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As you get older chronic pain gets to be crippling. Nothing you can do about it. it's a matter of when, not if.... at least if something else doesn't get you first. My doctor encourages me not to take more than 50 Ibuprofen a month. When you don't sleep well when you don't take it, and the level of inflammation in your joints increases every day you don't have at least one, that gets to be quite problematic. So you end up gambling with the odds. If I don't take it, the lack of sleep could lead to serious health consequences. If I do take it I could get into the cycle of it being less and less effective and needing more and more. I try and get two or three days at a time when I don't take anything. But by the end of those three days, I'm barely moving and completely sleep deprived. Every year older, it's like being squeezed. The problems are worse, the treatment options are fewer. Pain management becomes part of the game plan. But it's better than the alternative... and I still get out and play volleyball with the local kids once a week. ( And I still go airborne to hit and block. My hang time isa small fraction of what it was even 10 years ago, but I still drove a ball into the floor 3 feet from the net a couple weeks ago.) It hurts, but it's my way of never giving in. And I have to say, having Tess as my personal live in trainer keeps me on the exercise machines and weights. It used to be about being fit and looking good. Now it's about keeping myself as healthy as possible. Nothing is better for joints and pains than a tailor made work out. Some of my exercises now, I can't even lift any weight, just the empty bar, but it keeps me flexible and moving. It hurts if I do it, but it hurts more if I don't do it, a week or two later. You learn to handle a bit of discomfort now, to avoid really serious , mobility influencing issues later. And to manage those pain drugs. Pain management should be a mandatory course for anyone getting on, and in fact is offered free to seniors at the nearest community college to us.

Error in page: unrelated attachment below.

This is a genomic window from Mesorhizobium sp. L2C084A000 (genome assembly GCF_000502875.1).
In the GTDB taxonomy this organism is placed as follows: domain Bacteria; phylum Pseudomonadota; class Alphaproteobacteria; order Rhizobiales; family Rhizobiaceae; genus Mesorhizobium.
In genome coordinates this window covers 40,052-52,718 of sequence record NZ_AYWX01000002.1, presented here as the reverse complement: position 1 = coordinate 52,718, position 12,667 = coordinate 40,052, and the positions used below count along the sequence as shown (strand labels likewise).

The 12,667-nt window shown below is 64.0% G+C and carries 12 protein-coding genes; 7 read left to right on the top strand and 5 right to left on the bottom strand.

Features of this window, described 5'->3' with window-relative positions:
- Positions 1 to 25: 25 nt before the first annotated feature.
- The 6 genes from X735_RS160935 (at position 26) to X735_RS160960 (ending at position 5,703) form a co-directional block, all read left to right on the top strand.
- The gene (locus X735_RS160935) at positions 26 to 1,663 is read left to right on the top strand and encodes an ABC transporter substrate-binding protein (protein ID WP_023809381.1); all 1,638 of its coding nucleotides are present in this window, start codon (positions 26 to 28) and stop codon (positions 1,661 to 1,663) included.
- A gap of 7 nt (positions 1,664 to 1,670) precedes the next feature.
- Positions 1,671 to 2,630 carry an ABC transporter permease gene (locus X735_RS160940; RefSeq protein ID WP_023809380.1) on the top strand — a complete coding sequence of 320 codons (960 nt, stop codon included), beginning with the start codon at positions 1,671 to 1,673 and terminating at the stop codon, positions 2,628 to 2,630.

It's not about curing anything, it's all about managing the downward spiral. And I've seen guys close to a 90 who could still move a bit, so don't be thinking it can't be done or is a waste of time.

Last edited by normhead; 04-11-2015 at 07:23 AM.
04-11-2015, 07:25 AM   #16390
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QuoteOriginally posted by normhead Quote
And I've seen guys close to a 90 who could still move a bit, so don't be thinking it can't be done or is a waste of time.
My paternal grandfather is 93 now and moving, but not much. He declined quite rapidly over the last two years or so after a couple of injuries, both physically and mentally. Until he was 88 or so he was still happily cycling around.
04-11-2015, 08:46 AM   #16391
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QuoteOriginally posted by magkelly Quote
Actually it IS, that's the point I was trying to make. The latest studies that were released suggest the "safer" medication isn't so safe after all. Taking Tylenol etc they've found it ups your stroke quite a bit. It's not just the liver thing. That's been known for a while. That there is a real stroke risk that's new info. For years it was thought Tylenol and the generics were much safer than taking Motrin, Aleve, etc. Unfortunately it's apparently not. It was all over the news recently. All these people, like me, who have major chronic pain and who have been told so long as they keep the dosage within safe limits every day are now apparently supposed to stop taking or at least extremely limit the only OTC painkiller that wasn't a proper NSAID. Me, I can't take NSAIDS at all so losing Tylenol is a real problem for me.